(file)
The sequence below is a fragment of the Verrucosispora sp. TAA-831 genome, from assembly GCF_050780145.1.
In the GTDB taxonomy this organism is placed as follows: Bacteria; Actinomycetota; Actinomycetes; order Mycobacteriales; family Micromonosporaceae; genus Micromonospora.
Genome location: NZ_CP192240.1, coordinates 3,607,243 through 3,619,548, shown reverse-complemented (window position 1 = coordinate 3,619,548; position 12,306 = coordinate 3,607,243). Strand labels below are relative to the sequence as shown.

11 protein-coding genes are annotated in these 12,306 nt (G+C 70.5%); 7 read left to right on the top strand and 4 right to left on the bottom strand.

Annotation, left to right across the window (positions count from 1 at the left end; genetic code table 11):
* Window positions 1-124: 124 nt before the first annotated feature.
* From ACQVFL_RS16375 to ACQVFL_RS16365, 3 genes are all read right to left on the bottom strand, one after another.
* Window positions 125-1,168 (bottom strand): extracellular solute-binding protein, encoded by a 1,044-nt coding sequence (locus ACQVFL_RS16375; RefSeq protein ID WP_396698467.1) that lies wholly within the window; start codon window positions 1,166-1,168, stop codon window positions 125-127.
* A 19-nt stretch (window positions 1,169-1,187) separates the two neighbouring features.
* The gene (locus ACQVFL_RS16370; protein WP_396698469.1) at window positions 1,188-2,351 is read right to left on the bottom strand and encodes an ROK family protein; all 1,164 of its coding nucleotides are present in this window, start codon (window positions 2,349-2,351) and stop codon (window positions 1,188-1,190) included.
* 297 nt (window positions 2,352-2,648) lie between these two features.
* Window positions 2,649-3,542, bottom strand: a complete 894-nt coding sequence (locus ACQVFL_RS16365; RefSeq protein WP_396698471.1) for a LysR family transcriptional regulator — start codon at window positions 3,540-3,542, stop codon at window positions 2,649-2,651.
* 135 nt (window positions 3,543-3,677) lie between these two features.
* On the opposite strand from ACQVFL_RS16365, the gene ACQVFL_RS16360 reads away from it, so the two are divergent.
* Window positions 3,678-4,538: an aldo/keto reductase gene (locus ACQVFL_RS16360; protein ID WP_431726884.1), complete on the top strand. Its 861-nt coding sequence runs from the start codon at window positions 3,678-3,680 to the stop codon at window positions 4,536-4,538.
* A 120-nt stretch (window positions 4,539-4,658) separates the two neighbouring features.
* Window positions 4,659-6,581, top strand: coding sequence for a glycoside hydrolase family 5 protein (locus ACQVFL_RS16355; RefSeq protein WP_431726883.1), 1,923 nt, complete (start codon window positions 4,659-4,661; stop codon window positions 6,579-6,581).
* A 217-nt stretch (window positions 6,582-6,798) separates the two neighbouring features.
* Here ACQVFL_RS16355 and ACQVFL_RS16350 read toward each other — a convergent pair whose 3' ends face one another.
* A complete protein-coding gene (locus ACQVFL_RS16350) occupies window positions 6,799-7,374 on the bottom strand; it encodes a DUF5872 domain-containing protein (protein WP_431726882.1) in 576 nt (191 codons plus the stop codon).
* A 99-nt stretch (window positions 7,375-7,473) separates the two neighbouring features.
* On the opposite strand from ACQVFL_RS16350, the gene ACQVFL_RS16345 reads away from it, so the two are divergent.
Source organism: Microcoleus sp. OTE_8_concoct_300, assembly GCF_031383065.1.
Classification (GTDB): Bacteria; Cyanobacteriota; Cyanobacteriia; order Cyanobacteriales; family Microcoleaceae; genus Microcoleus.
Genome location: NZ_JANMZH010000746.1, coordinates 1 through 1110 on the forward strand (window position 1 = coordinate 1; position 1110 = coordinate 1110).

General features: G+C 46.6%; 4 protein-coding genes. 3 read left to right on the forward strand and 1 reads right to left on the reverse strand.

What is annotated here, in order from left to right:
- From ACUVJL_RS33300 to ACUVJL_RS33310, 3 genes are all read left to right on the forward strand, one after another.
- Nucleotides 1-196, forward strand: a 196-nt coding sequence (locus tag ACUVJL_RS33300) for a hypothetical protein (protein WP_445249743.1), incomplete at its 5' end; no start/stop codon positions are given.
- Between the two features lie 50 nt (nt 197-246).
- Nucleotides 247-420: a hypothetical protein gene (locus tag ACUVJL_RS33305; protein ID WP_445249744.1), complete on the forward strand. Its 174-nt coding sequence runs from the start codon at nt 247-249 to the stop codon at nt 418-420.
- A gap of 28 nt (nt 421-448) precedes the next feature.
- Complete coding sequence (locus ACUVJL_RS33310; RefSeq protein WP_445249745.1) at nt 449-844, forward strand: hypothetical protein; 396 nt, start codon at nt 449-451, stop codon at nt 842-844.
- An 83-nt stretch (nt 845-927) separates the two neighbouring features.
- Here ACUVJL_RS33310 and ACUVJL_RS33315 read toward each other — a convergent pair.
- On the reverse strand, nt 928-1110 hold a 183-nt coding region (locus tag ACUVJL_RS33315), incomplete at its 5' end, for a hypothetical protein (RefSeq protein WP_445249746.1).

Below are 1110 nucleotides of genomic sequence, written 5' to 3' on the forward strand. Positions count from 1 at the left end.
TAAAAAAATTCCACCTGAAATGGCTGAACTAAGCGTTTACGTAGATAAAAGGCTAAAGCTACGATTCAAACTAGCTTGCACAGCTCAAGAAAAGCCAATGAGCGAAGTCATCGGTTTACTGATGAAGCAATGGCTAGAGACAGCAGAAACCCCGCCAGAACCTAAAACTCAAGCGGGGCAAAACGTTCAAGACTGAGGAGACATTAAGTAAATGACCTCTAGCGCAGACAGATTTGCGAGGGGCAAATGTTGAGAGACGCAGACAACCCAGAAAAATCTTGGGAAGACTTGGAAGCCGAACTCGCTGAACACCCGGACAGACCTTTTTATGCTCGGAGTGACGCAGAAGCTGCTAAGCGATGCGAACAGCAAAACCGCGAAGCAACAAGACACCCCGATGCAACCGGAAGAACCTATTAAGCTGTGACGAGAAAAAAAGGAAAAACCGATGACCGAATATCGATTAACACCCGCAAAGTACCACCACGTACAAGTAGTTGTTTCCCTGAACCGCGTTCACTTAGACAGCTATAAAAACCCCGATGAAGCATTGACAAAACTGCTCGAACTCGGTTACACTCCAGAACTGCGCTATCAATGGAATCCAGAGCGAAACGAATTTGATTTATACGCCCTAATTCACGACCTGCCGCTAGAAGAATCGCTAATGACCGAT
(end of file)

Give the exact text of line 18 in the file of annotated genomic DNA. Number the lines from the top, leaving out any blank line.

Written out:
* A 217-nt stretch (window positions 6,582-6,798) separates the two neighbouring features.